Wednesday, January 30, 2013

Mr. Punch of Belgrave Square, Chapter 245

Chapter 245 

Well?” Mr. Punch asked as Robert entered the drawing room. Even from across the monumental reception room, Robert could see that Punch’s hands were shaking and his face was ashen.

“She was stabbed through the heart.” Robert shook his head.

Punch clutched his stomach and slowly sat in one of the plush, golden-silk covered chairs.

“She must ‘ave suffered so.” Punch groaned.

“I’m afraid so.” Robert sighed, walking over to Punch. He pulled up an ottoman and sat in front of his companion. “But, she’s at peace now.”

“Poor Jenny.” Punch mumbled.

Robert nodded. “Now, we must worry about poor Ethel.”

“I know.” Punch answered softly.

“I don’t know how your sister managed it.” Robert began. “But, she got Ethel to finally leave Mr. Langdon with Jenny.”

“I’m glad of that, at least.” Punch answered, his voice cracking.

“Ethel’s resting in Lennie’s room.” Robert continued. “Your sister is sitting with her. She’s been really very good with the girl. I suppose all those years of caring for Roger have seasoned her.”

“Has she said anything?” Punch asked. “Ethel, I mean.”

“No.” Robert shook his head. “Nothing beyond the same wretched stammers of how Jenny is gone to heaven. Perhaps Lennie will be able to get her to tell what happened.”

“Not for a long time, I’m afraid.” Mr. Punch replied. “I know…I know what it’s like to see someone awful, to live through somethin’ awful and to be so…”


“Yes.” Punch nodded. “Even them things what happened to Julian. I saw ‘em. That’s why I’m here. That’s why he created me within ‘imself to…to…cope. He made me strong so I could live through what he couldn’t. But, Chum, I don’t think that even I’m strong enough to live through what Ethel just done. She’s a child. She and Jenny both. Really, they’re children. Ours is a world wherein a child’s gotta work, Chum. Both them girls—taken from their homes and families and put in the homes of strangers so that they can toil and break their poor backs.”

“All in all, dear Punch, both Ethel and Jenny have enjoyed better lives in the homes of others than they could have in the homes of their families. More secure, more comfortable…”

“Not so secure that a child weren’t stabbed to death.” Punch shook his head. “I shoulda kept them safer. They’re children. Georgie, too.”

“Looking back on my life,” Robert said softly, “when I was aged fourteen years like Jenny and Ethel and Georgie…in many ways, my dear, I’d have preferred to have worked downstairs in a grand, fine house such as this than to have had to find shelter on the streets as Cecil and I did.”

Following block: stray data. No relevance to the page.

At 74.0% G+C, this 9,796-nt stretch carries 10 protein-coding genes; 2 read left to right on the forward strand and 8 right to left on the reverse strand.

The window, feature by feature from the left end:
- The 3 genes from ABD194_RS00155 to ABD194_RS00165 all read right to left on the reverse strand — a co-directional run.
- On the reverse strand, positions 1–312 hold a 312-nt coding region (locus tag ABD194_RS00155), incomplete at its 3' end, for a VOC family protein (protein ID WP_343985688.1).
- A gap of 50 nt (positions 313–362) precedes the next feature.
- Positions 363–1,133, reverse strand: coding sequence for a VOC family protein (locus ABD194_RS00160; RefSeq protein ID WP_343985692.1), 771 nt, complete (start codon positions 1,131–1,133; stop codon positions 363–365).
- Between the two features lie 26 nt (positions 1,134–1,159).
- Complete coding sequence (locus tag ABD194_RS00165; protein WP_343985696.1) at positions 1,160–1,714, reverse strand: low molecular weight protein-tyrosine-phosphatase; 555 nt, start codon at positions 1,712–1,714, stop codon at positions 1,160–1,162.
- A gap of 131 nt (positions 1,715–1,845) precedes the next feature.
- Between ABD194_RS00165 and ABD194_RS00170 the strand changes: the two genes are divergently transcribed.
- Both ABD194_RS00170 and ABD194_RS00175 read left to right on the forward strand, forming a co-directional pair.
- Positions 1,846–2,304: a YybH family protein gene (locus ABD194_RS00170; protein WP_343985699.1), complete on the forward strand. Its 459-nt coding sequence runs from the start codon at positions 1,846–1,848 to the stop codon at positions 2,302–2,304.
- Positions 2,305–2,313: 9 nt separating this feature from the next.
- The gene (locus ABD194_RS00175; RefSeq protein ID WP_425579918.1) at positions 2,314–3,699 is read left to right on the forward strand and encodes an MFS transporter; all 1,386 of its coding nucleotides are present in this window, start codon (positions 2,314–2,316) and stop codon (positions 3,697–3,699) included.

“But, you…you found a way. You got yourself educated. You’re a doctor now. Had you been in service, you’d not have been able to do that.”

“Nor would I have had to eat rubbish and find kind men to give me shelter.”

Punch nodded. “You’re right. None of it changes the fact that Jenny’s gone. I failed the girl. I failed all o’ ‘em. I promised that I would keep ‘em all safe.”

“You can’t blame yourself, dear Punch. We don’t know what happened. All we know is that the girls left the house without permission and without the knowledge of anyone.”

“Musta gone out the garden door.” Punch muttered. “That’s why it were unlocked. Chum, I were awake all night. Why didn’t I hear ‘em? I coulda stopped them!”

“You can’t hear through four floors. You can’t be aware of everything that happens in a house this size, nor can you monitor the actions of a dozen people. Furthermore, you cannot control the evil outside this house.”

“Oh…that reminds me. Johnny Donnan and Jonas Stover are here. Speaight told me not long ago.”

“I’d almost forgotten they were coming.” Robert sighed.

“Mrs. Pepper’s feedin’ ‘em in the servants’ hall. They’ll keep. Speaight says Donnan is quite changed and that Stover is rather peculiar.”

Robert nodded.

“Will Mr. Langdon come to us when he’s finished with Jenny?” Punch asked, his voice quaking again.

“Yes.” Robert replied. “He wanted to know about the arrangements. I told him I would consult with you.”

“We must have the wake here.” Punch inhaled. “I suppose in this very room.” He paused. “I don’t know much ‘bout religion. What was Jenny?”

“Church of England.” Robert replied. “Speaight informed me earlier.”

That’s right.” Punch said quietly. “He took Vi, Jenny, Ethel, and George to services on Sunday mornings.” Punch leaned forward. “We must have her funeral at St. Peter’s in Eaton Square.”

“Yes.” Robert nodded.

“I’ll have Speaight arrange it. He knows the vicar there.” Punch patted Robert’s knee.

“Where shall she…” Robert began.

“I don’t know.” Punch gulped. “I sent Charles to the girl’s family. I don’t know if they have a family burial place.”

“I doubt it.”

“Me, too.” Punch’s eyes filled with tears. “In my letter, I said that we would pay for everything. Jenny did so like the Grange. I’d thought ‘bout havin’ her brought there and buried near Mrs. North. I remember after Mrs. North was…she…Jenny said it was a beautiful place to spend eternity. But, that’s too far for her family, I’d reckon. Then, I thought we could take her to Fallbridge Hall to be buried with my kin. But, Yorkshire’s too far, too.”

“Years ago, Cecil and I purchased a crypt at Highgate. But, now that he’s likely never to return from America…”

“And, you’ll be buried with me at Fallbridge Hall.” Punch wept.

“We could use that…” Robert wiped a tear from Punch’s cheek. “There’s no monument as of yet.”

“That’ll be fine…” Punch sobbed.

“Oh, dear Punch. Robert embraced his companion.

“I’m all right, Chum.” Punch cried into Robert’s shoulder. “It’s just that I never did like makin’ arrangements.”

Did you miss Chapters 1-244 of Mr. Punch of Belgrave Square? If so, you can read them here. Come back tomorrow for Chapter 246.

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